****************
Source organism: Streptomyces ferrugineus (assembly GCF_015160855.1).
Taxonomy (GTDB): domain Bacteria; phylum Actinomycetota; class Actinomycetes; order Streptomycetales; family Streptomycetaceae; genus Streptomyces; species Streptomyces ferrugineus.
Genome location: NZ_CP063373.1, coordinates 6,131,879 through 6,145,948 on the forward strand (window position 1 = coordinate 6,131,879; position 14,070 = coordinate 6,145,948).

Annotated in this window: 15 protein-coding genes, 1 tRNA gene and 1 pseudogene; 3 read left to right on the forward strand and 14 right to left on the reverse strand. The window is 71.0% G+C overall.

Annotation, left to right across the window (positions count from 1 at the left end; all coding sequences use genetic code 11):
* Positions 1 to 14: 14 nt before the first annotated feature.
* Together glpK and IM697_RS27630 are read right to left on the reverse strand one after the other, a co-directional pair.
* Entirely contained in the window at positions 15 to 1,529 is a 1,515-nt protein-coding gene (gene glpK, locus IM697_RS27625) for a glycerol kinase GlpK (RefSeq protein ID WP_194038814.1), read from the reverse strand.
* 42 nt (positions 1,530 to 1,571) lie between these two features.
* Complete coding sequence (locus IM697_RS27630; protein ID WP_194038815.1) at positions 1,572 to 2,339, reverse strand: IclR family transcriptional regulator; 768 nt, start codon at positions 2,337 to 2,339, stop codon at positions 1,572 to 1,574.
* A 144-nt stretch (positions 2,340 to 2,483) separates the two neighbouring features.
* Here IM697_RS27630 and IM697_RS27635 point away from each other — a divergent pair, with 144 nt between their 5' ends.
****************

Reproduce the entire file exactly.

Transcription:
Source organism: Streptomyces ferrugineus (assembly GCF_015160855.1).
Taxonomy (GTDB): domain Bacteria; phylum Actinomycetota; class Actinomycetes; order Streptomycetales; family Streptomycetaceae; genus Streptomyces; species Streptomyces ferrugineus.
Genome location: NZ_CP063373.1, coordinates 6,131,879 through 6,145,948 on the forward strand (window position 1 = coordinate 6,131,879; position 14,070 = coordinate 6,145,948).

Annotated in this window: 15 protein-coding genes, 1 tRNA gene and 1 pseudogene; 3 read left to right on the forward strand and 14 right to left on the reverse strand. The window is 71.0% G+C overall.

Annotation, left to right across the window (positions count from 1 at the left end; all coding sequences use genetic code 11):
* Positions 1 to 14: 14 nt before the first annotated feature.
* Together glpK and IM697_RS27630 are read right to left on the reverse strand one after the other, a co-directional pair.
* Entirely contained in the window at positions 15 to 1,529 is a 1,515-nt protein-coding gene (gene glpK, locus IM697_RS27625) for a glycerol kinase GlpK (RefSeq protein ID WP_194038814.1), read from the reverse strand.
* 42 nt (positions 1,530 to 1,571) lie between these two features.
* Complete coding sequence (locus IM697_RS27630; protein ID WP_194038815.1) at positions 1,572 to 2,339, reverse strand: IclR family transcriptional regulator; 768 nt, start codon at positions 2,337 to 2,339, stop codon at positions 1,572 to 1,574.
* A 144-nt stretch (positions 2,340 to 2,483) separates the two neighbouring features.
* Here IM697_RS27630 and IM697_RS27635 point away from each other — a divergent pair, with 144 nt between their 5' ends.